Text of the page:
New survey shows Windsor-Essex diners apprehensive of dining return

WINDSOR, ONT. — A new survey shows most diners in Windsor-Essex are willing to return to restaurants once dining rooms reopen, but many are nervous and unwilling to pay increased prices for what will be a quite different experience.

The survey from WindsorEats had 530 respondents and was presented to members of the hospitality group on Tuesday.

The questionnaire shows 58 per cent of diners are still nervous about eating out, and 62 per cent say higher menu prices than what was seen pre-pandemic may keep them home.

“The restaurants are kind of caught in the middle of, ‘are we able to open up and still be able to make a profit with these higher expenses if the customers aren’t willing to come and dine out with higher prices?’” said Adriano Ciotoli, co-owner of WindsorEats.

In an interview with CTV News, Ciotoli says the dining experience is expected to undergo dramatic changes once approvals come from government and health officials — which will lead to increased costs for restaurateurs.

“It’s almost a forgone conclusion that the whole dining experience is going to be completely different,” said Ciotoli.

Masked wait staff, disposable menus and cutlery, and even dining time limits to ensure turnover are all possible changes the hospitality industry could implement to reopen and limit the potential spread of COVID-19.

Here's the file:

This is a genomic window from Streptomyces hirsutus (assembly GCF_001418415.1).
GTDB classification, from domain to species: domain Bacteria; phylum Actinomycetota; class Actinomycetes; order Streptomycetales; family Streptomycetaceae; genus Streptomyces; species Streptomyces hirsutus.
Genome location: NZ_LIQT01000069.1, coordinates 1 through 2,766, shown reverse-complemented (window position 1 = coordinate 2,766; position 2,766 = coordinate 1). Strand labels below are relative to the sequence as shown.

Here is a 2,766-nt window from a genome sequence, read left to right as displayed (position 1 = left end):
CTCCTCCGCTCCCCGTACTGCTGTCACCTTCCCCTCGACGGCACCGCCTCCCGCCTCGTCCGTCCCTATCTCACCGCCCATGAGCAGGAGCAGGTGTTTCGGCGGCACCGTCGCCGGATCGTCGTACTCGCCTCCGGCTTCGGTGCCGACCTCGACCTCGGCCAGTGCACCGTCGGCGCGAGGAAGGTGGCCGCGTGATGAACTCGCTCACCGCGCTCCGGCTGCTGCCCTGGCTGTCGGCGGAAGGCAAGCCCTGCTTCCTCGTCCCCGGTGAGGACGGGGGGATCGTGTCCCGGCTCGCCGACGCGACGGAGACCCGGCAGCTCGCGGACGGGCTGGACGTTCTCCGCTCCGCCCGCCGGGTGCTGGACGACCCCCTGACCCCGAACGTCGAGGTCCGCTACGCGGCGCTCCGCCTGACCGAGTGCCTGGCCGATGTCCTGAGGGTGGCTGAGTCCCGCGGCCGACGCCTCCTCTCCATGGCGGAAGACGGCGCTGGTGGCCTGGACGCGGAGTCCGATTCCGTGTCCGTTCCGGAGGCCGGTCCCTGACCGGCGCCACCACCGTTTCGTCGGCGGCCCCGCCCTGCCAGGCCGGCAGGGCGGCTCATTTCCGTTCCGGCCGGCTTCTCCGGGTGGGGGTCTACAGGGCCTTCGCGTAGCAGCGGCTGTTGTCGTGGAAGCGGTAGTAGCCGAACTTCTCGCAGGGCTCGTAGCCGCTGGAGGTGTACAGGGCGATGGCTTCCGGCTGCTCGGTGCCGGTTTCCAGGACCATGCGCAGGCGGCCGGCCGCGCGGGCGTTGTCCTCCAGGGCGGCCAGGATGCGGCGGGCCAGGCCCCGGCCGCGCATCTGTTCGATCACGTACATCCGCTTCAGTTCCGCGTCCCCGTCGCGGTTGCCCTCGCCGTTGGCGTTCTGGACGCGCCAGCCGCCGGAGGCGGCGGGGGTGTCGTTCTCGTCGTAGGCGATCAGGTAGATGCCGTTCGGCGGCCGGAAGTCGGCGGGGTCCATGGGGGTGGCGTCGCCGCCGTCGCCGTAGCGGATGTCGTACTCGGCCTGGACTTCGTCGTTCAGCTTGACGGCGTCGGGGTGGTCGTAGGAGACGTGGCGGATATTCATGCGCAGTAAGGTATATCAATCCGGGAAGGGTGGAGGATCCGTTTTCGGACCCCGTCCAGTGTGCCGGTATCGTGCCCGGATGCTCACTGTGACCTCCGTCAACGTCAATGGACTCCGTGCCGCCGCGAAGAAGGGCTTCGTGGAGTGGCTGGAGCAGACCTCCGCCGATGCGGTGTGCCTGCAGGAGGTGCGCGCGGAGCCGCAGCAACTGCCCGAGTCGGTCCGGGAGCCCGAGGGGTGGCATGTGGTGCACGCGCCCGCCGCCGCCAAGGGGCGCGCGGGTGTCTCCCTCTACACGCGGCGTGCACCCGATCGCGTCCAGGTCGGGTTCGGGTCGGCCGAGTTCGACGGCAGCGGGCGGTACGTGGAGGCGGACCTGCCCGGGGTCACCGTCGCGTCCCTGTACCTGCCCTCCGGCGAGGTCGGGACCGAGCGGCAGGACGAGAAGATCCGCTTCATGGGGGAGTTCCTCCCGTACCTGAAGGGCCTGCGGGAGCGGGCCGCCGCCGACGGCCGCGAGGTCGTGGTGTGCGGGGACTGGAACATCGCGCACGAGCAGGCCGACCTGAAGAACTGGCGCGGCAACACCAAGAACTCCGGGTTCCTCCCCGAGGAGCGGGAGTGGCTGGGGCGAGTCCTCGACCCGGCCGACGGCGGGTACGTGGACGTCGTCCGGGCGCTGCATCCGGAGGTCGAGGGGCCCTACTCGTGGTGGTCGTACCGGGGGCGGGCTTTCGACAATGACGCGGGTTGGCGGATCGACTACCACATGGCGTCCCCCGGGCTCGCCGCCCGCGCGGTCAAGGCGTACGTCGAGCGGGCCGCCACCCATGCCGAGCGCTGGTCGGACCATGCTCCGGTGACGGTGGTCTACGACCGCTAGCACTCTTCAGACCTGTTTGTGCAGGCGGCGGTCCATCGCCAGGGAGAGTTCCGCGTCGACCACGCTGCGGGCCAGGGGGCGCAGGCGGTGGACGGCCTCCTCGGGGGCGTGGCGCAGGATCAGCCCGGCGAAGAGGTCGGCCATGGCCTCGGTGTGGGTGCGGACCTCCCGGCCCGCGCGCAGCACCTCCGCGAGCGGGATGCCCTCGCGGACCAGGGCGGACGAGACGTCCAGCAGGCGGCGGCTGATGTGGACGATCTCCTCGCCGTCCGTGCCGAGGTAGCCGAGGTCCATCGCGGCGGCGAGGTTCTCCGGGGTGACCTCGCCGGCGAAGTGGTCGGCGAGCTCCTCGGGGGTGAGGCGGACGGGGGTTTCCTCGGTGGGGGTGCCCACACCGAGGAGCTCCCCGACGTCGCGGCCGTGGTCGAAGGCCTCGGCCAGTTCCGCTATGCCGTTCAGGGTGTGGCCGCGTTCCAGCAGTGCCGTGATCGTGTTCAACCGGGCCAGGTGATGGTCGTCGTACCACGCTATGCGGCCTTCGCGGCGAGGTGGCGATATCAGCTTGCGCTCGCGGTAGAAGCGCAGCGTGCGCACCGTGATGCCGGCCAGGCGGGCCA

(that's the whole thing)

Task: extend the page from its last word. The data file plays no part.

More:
The survey also notes 75 per cent are ready to get out of the house, including 16 per cent who “have no concerns whatsoever” but, 25 per cent surveyed will “definitely avoid eating out” when restaurants reopen.

“What that really shows us is that the restaurants really have to be absolutely spot on in terms of their health and safety protocols,” said Ciotoli.

Nick Politi, owner of Nico Taverna in Windsor’s Via Italia district, has considered installing plexiglass panels inside his Erie Street restaurant to separate and protect diners.

Other measures include potential temperature checks, table hand sanitizer, and a parking lot patio to add physically distanced seating.

“It’s not ideal,” said Politi. “If that’s what we have to do, then that’s what we have to do. I’m sure people will be understanding because of the situation.”

While the pandemic dining experience may not be as care-free, Politi is cautiously optimistic diners will return.

The pull to get out of the house may just be strong enough.

“I am hearing places in Europe and even in the States that the restaurants are still getting busy,” Politi said. “People just need to escape, need to get out of their house and want to be out and see people.”

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